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Enhanced Emergence and Vigor Seedling Production of Rice through Growth Promoting Bacterial Inoculation



M.A. Baset Mia and Z.H. Shamsuddin
 
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ABSTRACT

An experiment was conducted at the Soil Microbiology Laboratory, Department of Land Management, University Putra Malaysia, Malaysia to observe the effect of plant growth promoting bacterial inoculation on the enhancement of germination and vigor seedling production of rice. The design of the experiment was completely randomized with five replicates. Seeds were either inoculated by Bradyrhizobium strains UPMR48, UPMR29, Burkhloderia sp. strain SB13, Corynebacterium sp. strains SB35 and SB41 or un-inoculated control or cultural media only. The results pointed out that inoculation significantly influenced the seedling emergence and vigor and seeds inoculated with strain UPMR29 and UPMR48 showed better performance in respect of vigor index. Inoculation of seeds with UPMR29 showed the longest plumule (shoot length). Bacterial inoculation also influenced on the root hair formation where UPMR 48 showed earlier root hair initiation than others. The overall root growth and development were positively influenced by the bacterial inoculation. The results concluded that plant growth promoting bacteria UPMR29 and UPMR48 could be used for vigor seedling production of rice.

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  How to cite this article:

M.A. Baset Mia and Z.H. Shamsuddin, 2009. Enhanced Emergence and Vigor Seedling Production of Rice through Growth Promoting Bacterial Inoculation. Research Journal of Seed Science, 2: 96-104.

DOI: 10.3923/rjss.2009.96.104

URL: https://scialert.net/abstract/?doi=rjss.2009.96.104
 

INTRODUCTION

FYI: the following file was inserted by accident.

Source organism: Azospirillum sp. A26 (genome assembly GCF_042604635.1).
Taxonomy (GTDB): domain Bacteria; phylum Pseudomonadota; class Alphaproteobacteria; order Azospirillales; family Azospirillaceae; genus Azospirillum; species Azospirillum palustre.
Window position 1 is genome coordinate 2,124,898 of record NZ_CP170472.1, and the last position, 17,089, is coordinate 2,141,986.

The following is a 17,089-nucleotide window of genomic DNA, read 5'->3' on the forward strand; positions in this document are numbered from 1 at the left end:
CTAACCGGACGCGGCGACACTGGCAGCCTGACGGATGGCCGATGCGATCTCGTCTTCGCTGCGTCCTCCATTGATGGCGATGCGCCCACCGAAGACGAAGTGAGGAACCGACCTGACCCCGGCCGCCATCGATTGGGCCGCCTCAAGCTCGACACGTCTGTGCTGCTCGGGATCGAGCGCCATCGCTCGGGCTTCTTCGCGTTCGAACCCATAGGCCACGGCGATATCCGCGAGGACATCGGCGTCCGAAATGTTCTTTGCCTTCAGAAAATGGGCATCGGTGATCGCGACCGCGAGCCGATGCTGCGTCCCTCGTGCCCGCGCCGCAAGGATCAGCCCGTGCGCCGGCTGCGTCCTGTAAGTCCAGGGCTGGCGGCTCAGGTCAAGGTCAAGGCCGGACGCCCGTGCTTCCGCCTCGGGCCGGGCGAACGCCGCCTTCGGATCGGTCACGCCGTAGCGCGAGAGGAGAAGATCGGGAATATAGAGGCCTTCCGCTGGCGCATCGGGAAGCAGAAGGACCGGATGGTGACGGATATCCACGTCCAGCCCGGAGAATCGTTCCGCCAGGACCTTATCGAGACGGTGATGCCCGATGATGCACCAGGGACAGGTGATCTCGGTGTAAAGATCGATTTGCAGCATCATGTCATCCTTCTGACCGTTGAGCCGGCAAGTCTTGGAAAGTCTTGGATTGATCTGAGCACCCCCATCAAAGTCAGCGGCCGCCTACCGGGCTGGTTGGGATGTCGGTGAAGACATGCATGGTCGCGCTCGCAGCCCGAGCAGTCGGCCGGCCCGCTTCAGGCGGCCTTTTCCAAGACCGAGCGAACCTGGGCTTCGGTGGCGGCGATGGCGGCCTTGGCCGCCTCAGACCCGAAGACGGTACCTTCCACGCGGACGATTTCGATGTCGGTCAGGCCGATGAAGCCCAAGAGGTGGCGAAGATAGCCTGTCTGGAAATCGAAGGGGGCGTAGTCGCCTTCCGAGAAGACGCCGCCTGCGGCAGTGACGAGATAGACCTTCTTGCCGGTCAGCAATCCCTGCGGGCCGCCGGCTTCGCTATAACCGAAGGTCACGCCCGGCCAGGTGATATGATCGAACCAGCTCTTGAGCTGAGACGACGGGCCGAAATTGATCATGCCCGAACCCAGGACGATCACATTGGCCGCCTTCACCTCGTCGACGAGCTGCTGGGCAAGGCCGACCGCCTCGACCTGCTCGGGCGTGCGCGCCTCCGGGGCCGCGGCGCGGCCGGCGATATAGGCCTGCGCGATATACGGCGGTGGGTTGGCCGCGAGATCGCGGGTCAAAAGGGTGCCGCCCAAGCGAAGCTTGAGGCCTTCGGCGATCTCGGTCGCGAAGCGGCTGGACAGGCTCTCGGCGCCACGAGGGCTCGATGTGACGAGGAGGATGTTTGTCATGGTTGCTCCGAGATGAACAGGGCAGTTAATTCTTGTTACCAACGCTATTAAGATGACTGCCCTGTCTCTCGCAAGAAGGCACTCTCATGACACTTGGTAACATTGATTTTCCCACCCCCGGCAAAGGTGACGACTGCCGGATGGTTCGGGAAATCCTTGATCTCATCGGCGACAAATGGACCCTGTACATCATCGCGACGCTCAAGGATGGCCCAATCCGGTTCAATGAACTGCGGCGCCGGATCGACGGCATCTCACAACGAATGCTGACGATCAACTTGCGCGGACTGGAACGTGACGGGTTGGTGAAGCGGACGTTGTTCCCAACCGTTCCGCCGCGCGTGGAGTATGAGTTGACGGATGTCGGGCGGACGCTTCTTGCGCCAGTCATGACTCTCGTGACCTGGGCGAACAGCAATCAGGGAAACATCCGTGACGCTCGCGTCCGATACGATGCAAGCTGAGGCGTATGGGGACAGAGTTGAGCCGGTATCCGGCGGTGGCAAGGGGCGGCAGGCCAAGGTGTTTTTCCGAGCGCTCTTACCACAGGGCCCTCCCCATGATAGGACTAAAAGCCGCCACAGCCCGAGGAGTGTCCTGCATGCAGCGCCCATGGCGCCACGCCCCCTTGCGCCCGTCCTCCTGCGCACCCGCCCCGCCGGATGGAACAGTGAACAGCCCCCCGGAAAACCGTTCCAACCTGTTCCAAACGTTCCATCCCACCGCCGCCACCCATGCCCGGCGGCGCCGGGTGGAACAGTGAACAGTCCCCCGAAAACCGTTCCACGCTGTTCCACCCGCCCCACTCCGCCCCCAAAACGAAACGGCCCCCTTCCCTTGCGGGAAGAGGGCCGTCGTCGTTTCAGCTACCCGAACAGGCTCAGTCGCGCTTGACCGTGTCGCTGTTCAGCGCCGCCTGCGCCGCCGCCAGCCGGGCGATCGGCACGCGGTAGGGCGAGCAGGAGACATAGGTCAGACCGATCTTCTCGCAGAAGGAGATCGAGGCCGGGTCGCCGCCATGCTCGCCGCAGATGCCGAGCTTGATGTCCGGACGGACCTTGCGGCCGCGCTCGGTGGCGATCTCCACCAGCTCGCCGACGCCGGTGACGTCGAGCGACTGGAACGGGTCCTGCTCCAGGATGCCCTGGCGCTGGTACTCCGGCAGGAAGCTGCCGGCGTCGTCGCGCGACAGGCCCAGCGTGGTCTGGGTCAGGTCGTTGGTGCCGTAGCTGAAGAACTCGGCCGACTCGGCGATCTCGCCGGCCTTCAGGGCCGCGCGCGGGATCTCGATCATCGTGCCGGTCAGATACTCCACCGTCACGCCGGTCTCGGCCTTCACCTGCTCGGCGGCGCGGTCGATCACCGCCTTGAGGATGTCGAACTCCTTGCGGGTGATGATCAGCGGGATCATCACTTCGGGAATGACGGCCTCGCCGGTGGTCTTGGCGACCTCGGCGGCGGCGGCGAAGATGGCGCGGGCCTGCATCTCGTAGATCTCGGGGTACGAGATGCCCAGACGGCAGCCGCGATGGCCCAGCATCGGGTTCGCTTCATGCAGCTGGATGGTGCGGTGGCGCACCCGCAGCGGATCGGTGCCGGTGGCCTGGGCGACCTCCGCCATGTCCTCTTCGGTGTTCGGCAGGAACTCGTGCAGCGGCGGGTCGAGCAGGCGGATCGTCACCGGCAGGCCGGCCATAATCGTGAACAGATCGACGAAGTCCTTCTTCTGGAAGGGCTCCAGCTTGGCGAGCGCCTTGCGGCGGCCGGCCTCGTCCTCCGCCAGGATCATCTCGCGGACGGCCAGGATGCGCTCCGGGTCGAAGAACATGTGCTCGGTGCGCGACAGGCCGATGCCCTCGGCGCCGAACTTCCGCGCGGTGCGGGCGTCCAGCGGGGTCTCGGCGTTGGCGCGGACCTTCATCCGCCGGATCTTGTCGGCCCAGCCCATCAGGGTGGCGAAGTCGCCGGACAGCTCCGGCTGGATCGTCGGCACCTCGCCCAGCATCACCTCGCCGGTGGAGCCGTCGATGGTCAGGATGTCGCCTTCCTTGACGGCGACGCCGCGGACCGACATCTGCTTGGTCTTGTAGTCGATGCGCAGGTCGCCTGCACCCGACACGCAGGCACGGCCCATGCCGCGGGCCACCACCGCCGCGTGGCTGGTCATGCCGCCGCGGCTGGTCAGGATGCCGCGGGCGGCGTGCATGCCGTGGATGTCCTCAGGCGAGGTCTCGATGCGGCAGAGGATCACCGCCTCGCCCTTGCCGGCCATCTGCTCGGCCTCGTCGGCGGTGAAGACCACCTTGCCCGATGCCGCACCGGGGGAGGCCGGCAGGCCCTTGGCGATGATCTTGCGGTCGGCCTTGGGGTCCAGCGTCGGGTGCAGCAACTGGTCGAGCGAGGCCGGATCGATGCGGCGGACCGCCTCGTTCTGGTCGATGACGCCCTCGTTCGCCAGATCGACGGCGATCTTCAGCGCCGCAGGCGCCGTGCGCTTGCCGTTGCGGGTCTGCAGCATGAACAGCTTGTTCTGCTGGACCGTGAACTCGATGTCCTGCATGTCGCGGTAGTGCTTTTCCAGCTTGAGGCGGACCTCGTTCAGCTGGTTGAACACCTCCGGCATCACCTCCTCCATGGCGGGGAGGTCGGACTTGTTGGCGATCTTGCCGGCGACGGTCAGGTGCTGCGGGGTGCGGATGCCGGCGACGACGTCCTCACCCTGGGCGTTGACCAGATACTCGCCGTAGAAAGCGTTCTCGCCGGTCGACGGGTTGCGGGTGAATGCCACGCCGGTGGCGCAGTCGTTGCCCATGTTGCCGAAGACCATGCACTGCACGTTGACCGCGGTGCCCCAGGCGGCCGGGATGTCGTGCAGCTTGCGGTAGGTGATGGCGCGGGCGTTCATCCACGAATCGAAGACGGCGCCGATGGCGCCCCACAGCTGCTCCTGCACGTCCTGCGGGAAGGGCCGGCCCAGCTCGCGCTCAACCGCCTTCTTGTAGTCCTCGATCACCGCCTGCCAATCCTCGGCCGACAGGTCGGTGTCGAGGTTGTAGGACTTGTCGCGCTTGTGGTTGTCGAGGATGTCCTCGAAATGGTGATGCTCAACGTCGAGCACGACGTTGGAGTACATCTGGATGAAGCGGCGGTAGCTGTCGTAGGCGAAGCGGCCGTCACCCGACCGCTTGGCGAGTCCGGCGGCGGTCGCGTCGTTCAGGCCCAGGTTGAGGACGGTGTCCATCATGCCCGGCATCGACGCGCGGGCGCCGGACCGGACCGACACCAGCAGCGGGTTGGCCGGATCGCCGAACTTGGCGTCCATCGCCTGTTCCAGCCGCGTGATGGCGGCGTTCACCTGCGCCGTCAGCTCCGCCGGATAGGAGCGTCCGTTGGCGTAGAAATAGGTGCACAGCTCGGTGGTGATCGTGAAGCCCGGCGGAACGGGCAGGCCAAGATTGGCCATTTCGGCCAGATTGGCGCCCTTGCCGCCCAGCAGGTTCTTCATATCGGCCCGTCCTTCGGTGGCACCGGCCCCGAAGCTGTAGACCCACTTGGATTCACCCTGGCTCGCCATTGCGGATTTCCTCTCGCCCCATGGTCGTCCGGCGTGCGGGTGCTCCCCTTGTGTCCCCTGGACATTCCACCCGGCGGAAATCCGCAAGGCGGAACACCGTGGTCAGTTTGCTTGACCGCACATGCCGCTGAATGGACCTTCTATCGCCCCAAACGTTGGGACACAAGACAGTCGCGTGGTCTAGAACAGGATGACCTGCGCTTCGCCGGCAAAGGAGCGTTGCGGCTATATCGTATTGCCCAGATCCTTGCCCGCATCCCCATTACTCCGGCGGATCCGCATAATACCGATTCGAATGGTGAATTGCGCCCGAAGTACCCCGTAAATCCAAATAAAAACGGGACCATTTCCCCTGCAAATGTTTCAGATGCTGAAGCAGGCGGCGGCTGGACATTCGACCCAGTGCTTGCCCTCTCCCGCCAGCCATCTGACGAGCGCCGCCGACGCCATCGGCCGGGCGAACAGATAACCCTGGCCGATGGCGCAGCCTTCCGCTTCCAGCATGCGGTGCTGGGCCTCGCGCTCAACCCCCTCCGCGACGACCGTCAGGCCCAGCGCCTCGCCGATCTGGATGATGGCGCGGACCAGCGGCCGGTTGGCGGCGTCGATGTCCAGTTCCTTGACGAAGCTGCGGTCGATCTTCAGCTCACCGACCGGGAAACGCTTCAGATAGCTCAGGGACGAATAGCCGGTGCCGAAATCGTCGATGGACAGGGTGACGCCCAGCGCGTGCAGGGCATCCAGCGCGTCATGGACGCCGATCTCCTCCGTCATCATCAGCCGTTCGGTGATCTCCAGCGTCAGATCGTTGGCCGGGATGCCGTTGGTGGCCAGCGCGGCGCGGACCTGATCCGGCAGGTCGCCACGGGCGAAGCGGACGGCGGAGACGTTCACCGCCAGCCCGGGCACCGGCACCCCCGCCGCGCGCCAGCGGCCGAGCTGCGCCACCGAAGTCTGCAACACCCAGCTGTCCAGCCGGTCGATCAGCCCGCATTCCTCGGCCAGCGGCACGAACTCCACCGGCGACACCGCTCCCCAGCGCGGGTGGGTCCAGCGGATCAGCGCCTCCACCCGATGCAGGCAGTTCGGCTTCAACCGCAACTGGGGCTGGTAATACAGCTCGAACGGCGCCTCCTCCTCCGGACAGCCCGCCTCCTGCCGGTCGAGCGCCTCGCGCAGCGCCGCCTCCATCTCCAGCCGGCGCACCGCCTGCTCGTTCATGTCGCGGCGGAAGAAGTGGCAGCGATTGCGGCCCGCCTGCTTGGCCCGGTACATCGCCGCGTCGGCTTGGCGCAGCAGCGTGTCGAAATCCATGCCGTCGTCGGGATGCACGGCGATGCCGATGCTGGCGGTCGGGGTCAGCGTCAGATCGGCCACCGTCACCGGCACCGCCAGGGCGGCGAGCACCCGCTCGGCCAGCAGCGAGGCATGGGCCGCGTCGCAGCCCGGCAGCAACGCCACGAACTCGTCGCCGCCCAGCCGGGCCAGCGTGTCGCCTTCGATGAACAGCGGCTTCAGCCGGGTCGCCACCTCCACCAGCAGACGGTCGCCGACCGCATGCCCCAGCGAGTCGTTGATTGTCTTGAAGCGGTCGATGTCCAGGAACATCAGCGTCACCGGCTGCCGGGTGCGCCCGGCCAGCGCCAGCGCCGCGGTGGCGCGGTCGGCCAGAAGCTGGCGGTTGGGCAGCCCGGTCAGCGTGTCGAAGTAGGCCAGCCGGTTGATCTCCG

Rice (Oryza sativa L.) is the major food crop of nearly half of the world’s population. For over half a century, the world has relied on increasing crop yields to supply an ever increasing demand for food. World rice production increased significantly during last two decades. This dramatic increase in world grain production was the result of a 122% increase in crop yields. However, this trend of grain production cannot be maintained due to decreasing the cultivable land for rapid urbanization. Therefore, vertical expansion for food production is essential. In order to increase world food production in a sustainable manner, farmers have to use quality seeds. Good quality and viable seed is required for rapid and synchronous seedling which is prerequisite for successful crop establishment and uniform crop growth and development and finally the yield. Vigor test provides additional information on the rate and uniformity of seedling growth under wide range of environmental conditions (Powell and Matthews, 2005). Seedling vigor is critical when competition for light, air and water becomes strong. Seedlings with vigorous growth pattern can compete successfully under stress, influencing stand establishment and ultimately grain yield. Germination is a critical stage in the development and life cycle of many plants; it ensures the production and consequently controls the dynamics of the population. Seed germination can be divided into three phases: imbibition, increased metabolic activity and initiation of growth, which loosely parallel the triphasic water uptake of mature dry seeds (Finch-Savage and Leubner Metzger, 2006; Ghars et al., 2009).